A group of Tennin soldiers came through the portal. I recognized them from my studies of Japanese lure. The shortest of them stood twice my height with pale, almost porcelain-colored faces and rosy cheeks. Some wore their hair bound in intricate braids, while others kept theirs loose. Their white wings were folded behind them, tightly enough to be mistaken for cloaks. They each wore leather armor with a circular emblem on their breasts. They carried swords, still spattered with the remnants of blood from whoever they’d slaughtered before coming here. 

And they got into line directly behind us. 

I sent mental pleas to Aiden to mind his business. He didn’t seem to notice the hulking forms behind us. One arm wrapped over his chest to prop up his elbow so he could rest his chin on his palm. He shuffled forward, expression split between half-bored and half-asleep. A few times, he might have actually dozed on his feet. 

The Tennin gave us both a glance over. I could see the dismissal in the largest one’s eyes. They did not see us as a threat in the least. Good. Beneath noticing. That’s great actually. 

For the next two hours, the line ebbed slowly forward. The crowd behind us grew at about the same pace it shrank in front. I saw many more classes of denizens I did not recognize, including an ape-like creature with four arms and a biped snake-lizard creature with at least twenty offspring. 

There were other races I recognized, including a few minotaurs, some goblins, and even a troll. All the half-bull creatures stood with an air of smug superiority. The three of them were dressed in tailored suits, leftover from an 80s Bond film. Rather than shoes, they stood motionless on hoofed feet, arms crossed in front until time to step forward. Somehow, they made the gesture look like a purposeful march, rather than a mindless shuffle. Their movements emphasized heavily muscled torsos hidden beneath those expensive jackets. Each of the minotaurs studied everyone and everything around them, including Aiden and myself. I pretended not to notice, trying to adopt Aiden’s bored expression. I’m certain I failed because I locked gazes with the tall minotaur with a hooped ring going through the septum of a fat nose. He did not glower, his face never changed, but I felt his attention on me after that. No matter which direction the line turned, I stayed in his periphery. Thankfully, they were several groups behind us in the queue. We’d be long gone before they came through after us.

The goblins were one of the few creatures smaller than Aiden and me. They were cuter than the images we had of them in the archives as well, with round, hairy faces and pinched noses. Their barking language made me want to pet one, and scratch behind those long adorable ears.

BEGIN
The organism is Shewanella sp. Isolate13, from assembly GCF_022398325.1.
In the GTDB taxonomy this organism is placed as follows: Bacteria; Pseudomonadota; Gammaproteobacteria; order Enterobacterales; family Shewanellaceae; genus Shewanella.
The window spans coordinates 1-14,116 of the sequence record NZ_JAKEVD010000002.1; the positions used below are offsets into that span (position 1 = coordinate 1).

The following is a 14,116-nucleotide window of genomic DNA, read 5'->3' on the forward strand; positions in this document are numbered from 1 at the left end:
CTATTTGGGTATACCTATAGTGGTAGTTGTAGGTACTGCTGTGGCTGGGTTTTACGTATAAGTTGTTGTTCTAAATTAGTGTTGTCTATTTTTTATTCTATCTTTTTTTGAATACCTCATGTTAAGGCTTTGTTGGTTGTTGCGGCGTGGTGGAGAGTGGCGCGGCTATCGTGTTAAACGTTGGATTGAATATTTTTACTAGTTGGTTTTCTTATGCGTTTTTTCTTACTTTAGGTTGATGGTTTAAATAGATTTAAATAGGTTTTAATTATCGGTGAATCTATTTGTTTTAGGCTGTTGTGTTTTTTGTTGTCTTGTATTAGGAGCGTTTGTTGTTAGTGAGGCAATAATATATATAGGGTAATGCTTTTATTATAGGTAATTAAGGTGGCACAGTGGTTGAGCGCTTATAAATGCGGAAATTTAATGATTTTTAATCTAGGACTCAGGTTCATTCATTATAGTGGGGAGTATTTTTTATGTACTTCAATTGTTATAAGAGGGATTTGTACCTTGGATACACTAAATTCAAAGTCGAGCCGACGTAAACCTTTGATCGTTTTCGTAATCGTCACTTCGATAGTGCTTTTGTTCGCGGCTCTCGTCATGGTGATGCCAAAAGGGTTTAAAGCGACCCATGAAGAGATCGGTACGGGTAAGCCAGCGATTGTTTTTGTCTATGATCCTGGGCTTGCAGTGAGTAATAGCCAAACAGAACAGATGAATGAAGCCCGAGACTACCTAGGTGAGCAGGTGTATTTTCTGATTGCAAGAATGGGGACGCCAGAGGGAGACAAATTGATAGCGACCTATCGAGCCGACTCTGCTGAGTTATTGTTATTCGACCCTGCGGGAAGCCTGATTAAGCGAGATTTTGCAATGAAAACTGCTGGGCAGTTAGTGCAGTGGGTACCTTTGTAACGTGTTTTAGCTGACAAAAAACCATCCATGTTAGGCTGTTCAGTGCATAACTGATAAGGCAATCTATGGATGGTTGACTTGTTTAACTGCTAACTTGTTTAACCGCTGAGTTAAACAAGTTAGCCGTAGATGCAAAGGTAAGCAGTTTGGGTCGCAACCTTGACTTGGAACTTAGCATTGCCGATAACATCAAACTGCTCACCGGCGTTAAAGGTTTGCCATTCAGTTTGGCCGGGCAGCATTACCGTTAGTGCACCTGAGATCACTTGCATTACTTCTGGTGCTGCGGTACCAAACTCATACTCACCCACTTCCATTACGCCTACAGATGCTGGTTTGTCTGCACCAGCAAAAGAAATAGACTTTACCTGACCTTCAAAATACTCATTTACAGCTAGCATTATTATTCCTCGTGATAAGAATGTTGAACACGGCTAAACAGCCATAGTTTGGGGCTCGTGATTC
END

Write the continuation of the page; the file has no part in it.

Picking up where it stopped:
The troll was a huge, gangly thing with a humanoid face, complete with nose and mouth, but skin like dark leather. It wore actual sunglasses, too dense to see its eyes and nothing else save a loincloth made of white fur. Its muscles had more muscles with pale scars cut into countless places. And though the troll stood above every other person in line, the gnarled staff in its hand drew more gazes. The wood was covered in runes—a language I did not know—with a multicolored prism resting in the head. With minimal focus, anyone attuned to magic could feel energy radiating from the staff.

More “mythological” and scary-as-hell creatures came as our time in the queue grew shorter. Suffice it to say, by the time we reached the front of the line, I was reminded how small earth is and how weak humans are compared to all the other denizens in the multiverse. And of those, the most powerful beings across the realms take up residence in this universe and live on Atlantis. 

In case this detail was not apparent, Atlantis is an entire planet. Most people expect something out of Arthurian Legend, like a city in the clouds. But it’s more like a steampunk earth. Only, there is a single nation, ruled by The Pantheon (note the capital “T” and “P”). 

Athens is the entry point into Atlantis. Much like it’s counterpart on earth, it is located on a peninsula in the Mediterranean Sea, only it spans the entire northern region and is filled with people trying to break into the lucrative economy. There are also refugees, those fleeing the harsh conditions of a hostile home world. And of course, there are several criminals, coming here to escape justice. None of those are Citizens of Atlantis. All the real-estate is spoken for and rented out at a premium. The currency of Atlantis isn’t bitcoin. It is regular coins. Believe it or not, the precious metals of earth are rare in the multiverse and is a convenient means of multiversal currency—which is why the Collectives of earth use it. We are fucking sophisticated, bitches.